3.) Explore What’s Available
There are currently nearly 30,000 individual collections available on Ancestry.com, and some of them may hold the clues you need. But with so many options, it can be difficult to keep up. This past year, Ancestry.com created new place pages that give you a better look at what’s available for the places where your ancestors lived. To access the state pages, just click on the Search tab, and then select a location from the map in the lower left corner of the pages.
Sometimes it pays to revisit collections as well. New data may have been added or search functionality may have been tweaked and your ancestors may surface where they hadn’t before. You can see when a collection was last updated by locating it in the Card Catalog. Hover your mouse over the collection title and you’ll see a box appear a brief description along with the date the collection was originally published on Ancestry.com and the date it was last updated.
Consider this–a spouse dies and in the next census you find that several young children are also missing. An epidemic, natural disaster, or perhaps some other family tragedy? Perhaps. But maybe they were sent to live with other family members because the single parent was unable to care for them while they were working to support the rest of the family. Check with other family members and see if you find them living with siblings, grandparents, or cousins. You may also find your ancestor’s parents living with his or her sibling. Be sure to conduct “whole family” research, gathering census records for even extended family and keep track of the addresses you find on records. You may find that the address your ancestor gave on his marriage record was the same as that of his aunt and uncle.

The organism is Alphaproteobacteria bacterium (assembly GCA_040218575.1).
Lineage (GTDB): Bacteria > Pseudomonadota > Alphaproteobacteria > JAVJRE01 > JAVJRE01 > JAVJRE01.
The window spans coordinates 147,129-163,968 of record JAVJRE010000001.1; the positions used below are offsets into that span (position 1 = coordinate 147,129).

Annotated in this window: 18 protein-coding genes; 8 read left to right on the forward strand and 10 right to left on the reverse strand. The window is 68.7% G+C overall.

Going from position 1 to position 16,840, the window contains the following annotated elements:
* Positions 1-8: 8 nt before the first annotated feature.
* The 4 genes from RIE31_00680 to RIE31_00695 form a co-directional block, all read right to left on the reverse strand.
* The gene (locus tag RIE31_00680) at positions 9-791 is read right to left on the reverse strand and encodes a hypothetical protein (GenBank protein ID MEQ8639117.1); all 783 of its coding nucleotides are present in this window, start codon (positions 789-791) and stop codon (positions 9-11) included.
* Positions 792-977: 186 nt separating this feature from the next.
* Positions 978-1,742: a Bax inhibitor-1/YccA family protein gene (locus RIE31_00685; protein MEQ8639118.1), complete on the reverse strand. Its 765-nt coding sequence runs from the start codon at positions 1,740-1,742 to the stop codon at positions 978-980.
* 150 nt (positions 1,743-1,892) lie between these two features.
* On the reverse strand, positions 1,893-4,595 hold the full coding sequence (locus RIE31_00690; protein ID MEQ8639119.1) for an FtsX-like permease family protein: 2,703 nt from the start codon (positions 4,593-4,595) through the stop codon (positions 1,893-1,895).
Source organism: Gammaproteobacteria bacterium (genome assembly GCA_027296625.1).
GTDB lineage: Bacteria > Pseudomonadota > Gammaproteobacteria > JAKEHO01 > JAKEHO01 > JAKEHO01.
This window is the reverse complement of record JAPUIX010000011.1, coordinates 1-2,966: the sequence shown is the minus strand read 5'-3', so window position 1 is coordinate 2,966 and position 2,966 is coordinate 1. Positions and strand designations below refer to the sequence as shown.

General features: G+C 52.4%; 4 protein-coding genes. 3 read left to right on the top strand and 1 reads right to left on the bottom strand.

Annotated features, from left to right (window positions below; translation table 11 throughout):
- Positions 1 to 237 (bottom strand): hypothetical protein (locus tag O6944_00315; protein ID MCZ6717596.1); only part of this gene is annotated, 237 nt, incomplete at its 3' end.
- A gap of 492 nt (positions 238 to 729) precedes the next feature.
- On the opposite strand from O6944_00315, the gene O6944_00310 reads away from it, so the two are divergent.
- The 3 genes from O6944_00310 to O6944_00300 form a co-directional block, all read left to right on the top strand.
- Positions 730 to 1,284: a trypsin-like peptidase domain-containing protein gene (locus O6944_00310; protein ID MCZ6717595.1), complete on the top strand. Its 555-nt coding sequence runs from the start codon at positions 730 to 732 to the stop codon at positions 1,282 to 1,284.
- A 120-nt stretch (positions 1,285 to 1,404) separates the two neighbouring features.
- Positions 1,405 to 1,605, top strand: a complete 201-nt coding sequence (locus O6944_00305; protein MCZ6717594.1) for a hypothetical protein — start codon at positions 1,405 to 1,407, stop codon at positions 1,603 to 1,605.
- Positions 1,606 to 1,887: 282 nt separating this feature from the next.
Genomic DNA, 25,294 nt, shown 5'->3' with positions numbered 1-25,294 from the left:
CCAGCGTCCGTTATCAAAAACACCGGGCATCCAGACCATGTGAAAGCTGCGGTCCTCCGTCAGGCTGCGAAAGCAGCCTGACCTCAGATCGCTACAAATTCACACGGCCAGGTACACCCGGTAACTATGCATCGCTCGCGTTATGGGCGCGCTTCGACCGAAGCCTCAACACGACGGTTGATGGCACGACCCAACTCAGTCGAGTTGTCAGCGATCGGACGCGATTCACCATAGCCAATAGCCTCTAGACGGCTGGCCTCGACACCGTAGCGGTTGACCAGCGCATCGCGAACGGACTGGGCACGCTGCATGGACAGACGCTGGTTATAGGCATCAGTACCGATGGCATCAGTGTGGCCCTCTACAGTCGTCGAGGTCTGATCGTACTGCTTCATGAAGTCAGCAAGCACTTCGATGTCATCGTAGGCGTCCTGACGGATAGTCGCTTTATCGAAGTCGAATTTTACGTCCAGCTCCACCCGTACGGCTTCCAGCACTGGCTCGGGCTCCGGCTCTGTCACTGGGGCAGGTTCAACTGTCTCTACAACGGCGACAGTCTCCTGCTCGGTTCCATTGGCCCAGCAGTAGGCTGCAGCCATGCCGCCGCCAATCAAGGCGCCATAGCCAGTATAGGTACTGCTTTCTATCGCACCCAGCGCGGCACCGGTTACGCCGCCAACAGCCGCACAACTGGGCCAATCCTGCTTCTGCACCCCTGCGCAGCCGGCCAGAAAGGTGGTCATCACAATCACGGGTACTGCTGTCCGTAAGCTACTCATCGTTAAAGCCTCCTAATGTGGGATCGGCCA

5.) Finding Holes in Your Research
Too often I’ve found that my brick-wall problems are of my own making. Usually they are based around some assumption that I’ve sub-consciously made. I learned early in my career writing about family history that if I ever want to find a hole in an area of my research, I should plan an article around that very topic. Never fails. As soon as I start writing about how I made this amazing discovery, I’ll find holes in my logic. But it’s a good way to keep my research on track. Try it. Write up a brief summary of the research steps you’ve taken and keep it with your research log. Not only does putting it in writing help you to better analyze your research, but years from now when you’re wondering how the heck you came to that conclusion, it will be right there for you.